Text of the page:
Gregory K. Beale is the author of the Colossians and Philemon volume in the highly-praised Baker Exegetical Commentary on the New Testament series. Rev. Dr. Beale (PhD, Cambridge) holds the J. Gresham Machen Chair of New Testament and is Research Professor of New Testament and Biblical Interpretation at Westminster Theological Seminary.
Dr. Beale’s academic interests include the New Testament’s use of the Old Testament, the book of Revelation, the biblical-theological theme of temple as the dwelling place of God, and the topic of inerrancy, among others.
Dr. Beale is the author of several books, including the well-reviewed Revelation volume in the New International Greek Testament Commentary series and the 1-2 Thessalonians volume in the IVP New Testament Commentary series. He is also, along with D.A. Carson, co-editor of Commentary on the New Testament Use of the Old Testament.
Dr. Beale is an ordained minister in the Orthodox Presbyterian Church.
7 Questions with G.K. Beale on Colossians and Philemon in the BECNT Series
Dr. Beale recently agreed to answer my questions about his new Colossians and Philemon commentary. This is the second time Dr. Beale has given me his time. A few years ago, he answered my questions about his Revelation commentary in the NIGTC series. I am very grateful for his kind willingness to participate in another Q & A.
1. What previous research and/or personal interests led you to this project and helped prepare you to write this commentary on Colossians/Philemon?
I wrote an essay on the use of the OT in Colossians in G. K. Beale and D.A. Carson, Commentary on the New Testament Use of the Old Testament, and I developed this further in the commentary on Colossians. Generally, many of my past publications and my past teaching has been focused on the New Testament use of the Old Testament, and this also prepared me to write the commentary.
2. Who is the intended audience for this commentary? Would it benefit pastors? professors? students? lay Christians in the local church?
Pastors, students, and scholars. I put English in parentheses after Greek words so non-Greek readers can follow the Commentary discussion (Greek is also transliterated into English).
3. What is unique about this commentary? What contribution does it make to studies of Colossians/Philemon?
Use of the OT in Colossians; I explore the OT background of Colossians more than any other commentary, which is interesting, since there are not OT quotations but only allusions in Colossians. I also study the importance of the idea of the temple in Colossians, something which other commentaries do not focus upon.
4. What section or passage of this commentary was particularly memorable to research and write? Why?
Col. 1:9-10, Col. 1:19, Col. 2:9-10, and Col. 2:18, the first of three verses in which I found allusions to Christ or the church as the temple and the last passage referring to the false teachers wrong view of the temple. Paul first presents Christ as the true temple in which the church stands as a temple in contrast to the false concept of the temple held by false teachers.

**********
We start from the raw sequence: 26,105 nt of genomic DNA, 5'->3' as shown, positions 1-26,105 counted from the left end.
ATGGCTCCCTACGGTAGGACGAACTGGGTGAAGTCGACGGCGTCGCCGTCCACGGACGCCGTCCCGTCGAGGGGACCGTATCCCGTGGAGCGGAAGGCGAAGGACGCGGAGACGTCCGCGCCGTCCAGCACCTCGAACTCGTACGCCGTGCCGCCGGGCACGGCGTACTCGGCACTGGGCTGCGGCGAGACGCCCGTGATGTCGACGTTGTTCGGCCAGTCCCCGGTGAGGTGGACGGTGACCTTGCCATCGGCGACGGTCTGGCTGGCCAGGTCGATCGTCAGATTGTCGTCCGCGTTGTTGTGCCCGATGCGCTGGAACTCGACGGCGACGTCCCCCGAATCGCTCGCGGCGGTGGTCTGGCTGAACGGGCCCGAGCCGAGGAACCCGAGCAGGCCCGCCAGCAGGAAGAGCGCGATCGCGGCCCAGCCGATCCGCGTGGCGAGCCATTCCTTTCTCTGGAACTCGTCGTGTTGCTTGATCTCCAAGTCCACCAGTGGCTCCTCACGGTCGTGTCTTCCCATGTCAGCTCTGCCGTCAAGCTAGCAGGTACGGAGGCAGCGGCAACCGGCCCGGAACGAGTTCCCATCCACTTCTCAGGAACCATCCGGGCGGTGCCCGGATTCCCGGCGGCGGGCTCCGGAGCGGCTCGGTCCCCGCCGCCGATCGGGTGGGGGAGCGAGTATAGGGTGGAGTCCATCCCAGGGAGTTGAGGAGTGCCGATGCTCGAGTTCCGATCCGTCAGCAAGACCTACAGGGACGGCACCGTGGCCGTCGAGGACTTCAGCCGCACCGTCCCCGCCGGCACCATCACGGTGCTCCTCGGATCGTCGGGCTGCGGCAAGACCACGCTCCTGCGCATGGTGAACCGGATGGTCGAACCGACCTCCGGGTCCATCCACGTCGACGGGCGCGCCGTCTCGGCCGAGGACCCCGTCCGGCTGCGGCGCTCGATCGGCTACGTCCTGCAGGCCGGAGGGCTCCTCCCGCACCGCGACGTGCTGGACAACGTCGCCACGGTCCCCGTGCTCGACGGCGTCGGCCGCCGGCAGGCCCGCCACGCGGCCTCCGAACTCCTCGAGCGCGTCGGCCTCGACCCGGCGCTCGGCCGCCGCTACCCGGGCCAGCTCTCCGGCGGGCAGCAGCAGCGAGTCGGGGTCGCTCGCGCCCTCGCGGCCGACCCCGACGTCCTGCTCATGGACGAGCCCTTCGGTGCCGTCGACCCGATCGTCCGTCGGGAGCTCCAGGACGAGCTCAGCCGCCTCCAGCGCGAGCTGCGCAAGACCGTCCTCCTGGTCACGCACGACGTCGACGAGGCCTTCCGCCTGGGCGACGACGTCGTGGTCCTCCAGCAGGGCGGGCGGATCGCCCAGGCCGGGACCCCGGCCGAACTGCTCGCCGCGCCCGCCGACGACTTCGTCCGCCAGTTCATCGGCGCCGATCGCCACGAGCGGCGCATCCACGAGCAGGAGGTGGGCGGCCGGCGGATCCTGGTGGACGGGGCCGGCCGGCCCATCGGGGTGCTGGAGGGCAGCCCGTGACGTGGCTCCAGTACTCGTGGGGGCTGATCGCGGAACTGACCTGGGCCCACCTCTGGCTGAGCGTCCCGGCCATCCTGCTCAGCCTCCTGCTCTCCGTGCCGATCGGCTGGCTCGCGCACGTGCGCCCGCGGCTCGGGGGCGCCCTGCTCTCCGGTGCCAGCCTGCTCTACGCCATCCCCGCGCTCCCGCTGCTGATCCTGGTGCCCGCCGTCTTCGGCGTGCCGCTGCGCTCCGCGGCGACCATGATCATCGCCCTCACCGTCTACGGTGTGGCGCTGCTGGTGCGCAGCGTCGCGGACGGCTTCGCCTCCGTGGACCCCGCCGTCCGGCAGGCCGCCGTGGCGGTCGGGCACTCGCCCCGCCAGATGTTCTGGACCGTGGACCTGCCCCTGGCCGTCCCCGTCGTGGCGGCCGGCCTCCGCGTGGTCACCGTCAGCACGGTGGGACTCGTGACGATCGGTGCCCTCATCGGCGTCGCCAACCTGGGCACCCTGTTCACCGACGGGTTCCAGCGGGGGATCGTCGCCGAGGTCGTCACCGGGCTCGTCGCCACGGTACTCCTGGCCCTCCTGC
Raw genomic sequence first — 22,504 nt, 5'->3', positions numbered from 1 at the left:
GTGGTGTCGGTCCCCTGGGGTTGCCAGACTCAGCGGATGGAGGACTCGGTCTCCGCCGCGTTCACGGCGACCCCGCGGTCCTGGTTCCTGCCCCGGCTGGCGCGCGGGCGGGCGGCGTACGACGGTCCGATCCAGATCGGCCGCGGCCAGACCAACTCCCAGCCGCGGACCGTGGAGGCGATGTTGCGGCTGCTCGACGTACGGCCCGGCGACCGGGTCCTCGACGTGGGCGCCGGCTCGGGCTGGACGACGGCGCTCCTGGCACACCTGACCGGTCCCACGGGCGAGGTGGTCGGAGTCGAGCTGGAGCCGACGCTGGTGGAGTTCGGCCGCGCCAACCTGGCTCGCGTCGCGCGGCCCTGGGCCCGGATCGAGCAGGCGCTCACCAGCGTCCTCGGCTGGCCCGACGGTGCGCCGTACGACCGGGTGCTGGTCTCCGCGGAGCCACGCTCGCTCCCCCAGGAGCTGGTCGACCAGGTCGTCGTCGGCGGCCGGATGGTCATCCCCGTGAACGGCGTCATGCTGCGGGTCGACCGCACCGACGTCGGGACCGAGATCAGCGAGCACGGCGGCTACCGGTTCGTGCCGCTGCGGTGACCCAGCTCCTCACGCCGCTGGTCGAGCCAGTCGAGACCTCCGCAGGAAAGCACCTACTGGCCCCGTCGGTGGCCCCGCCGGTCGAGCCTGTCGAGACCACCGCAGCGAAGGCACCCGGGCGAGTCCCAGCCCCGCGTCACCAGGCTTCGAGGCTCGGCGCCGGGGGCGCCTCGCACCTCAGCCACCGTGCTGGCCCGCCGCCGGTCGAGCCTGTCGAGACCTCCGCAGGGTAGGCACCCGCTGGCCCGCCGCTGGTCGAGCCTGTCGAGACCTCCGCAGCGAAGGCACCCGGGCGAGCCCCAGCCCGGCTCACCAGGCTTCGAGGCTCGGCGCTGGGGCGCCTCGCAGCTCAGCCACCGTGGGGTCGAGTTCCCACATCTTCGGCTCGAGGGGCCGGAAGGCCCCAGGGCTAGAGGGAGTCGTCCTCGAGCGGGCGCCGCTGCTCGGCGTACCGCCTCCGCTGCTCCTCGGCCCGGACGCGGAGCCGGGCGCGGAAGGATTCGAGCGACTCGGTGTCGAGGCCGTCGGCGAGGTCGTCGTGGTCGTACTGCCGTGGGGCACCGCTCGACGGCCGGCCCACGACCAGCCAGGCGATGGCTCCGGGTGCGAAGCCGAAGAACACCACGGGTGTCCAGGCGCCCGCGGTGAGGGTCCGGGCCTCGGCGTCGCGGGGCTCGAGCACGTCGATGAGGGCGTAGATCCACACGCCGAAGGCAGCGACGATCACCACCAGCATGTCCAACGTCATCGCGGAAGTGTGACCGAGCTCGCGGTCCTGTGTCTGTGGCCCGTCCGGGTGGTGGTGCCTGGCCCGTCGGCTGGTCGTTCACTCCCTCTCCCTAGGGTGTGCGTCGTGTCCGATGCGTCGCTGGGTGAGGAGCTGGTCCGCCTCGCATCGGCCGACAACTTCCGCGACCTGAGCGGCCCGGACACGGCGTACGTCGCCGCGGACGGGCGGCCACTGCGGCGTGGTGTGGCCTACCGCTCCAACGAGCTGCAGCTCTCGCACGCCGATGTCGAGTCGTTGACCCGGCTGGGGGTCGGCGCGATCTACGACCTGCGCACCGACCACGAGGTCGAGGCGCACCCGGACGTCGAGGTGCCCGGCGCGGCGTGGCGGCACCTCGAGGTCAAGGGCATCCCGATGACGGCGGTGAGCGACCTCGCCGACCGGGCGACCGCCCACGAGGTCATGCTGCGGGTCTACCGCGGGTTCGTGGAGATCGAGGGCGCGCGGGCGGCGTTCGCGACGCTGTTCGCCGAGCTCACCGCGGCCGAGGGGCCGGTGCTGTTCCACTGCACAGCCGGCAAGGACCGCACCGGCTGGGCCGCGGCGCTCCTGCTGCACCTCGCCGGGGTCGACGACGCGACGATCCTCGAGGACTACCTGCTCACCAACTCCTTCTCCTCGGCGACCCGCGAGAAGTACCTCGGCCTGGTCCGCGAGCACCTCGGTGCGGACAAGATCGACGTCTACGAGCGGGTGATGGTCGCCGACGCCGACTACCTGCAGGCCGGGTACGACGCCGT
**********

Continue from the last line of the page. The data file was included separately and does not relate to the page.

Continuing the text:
Also, Col. 1:24 was a difficult but finally satisfying text to interpret, especially seeing that Paul’s suffering apostolic ministry was an extension of Jesus’ suffering ministry as the Isaianic Servant of God to the Gentiles.
5. What personally edified you in writing this commentary, increasing your affections for Christ?
Seeing the centrality of Christ in all of life and that this is an ever fresh truth by which Christians should live.
6. Besides your commentary, what are your top recommended books (commentaries or otherwise) on Colossians/Philemon?
Douglas Moo (Pillar Commentary series); David Pao (Zondervan Exegetical Commentary series); N. T. Wright, Colossians and Philemon (TCNT); Christopher Beetham, Echoes of Scripture in the Letter of Paul to the Colossians (Leiden: Brill, 2008).
7. What is next for you? What project are you currently working on? How can people follow your work and ministry?
I have a book coming out in November on Redemptive Reversals and the Ironic Overturning of Human Wisdom (Short Studies in Biblical Theology, Crossway); also appearing in November is The Story Retold: A New Testament Introduction (co-authored with Ben Gladd; Inter Varsity Press). This is a New Testament introduction which, while discussing issues of authorship, occasion, date, and contents of each NT book, this Introduction focuses on the main OT background of each NT book (for College and beginning seminarians).
I am also beginning to work on a commentary on the Pastoral Epistles for the Zondervan Exegetical Commentary series (co-authored with Christopher Beetham). I am also working on a sequel to my earlier New Testament Biblical Theology (Grand Rapids: Baker, 2011).
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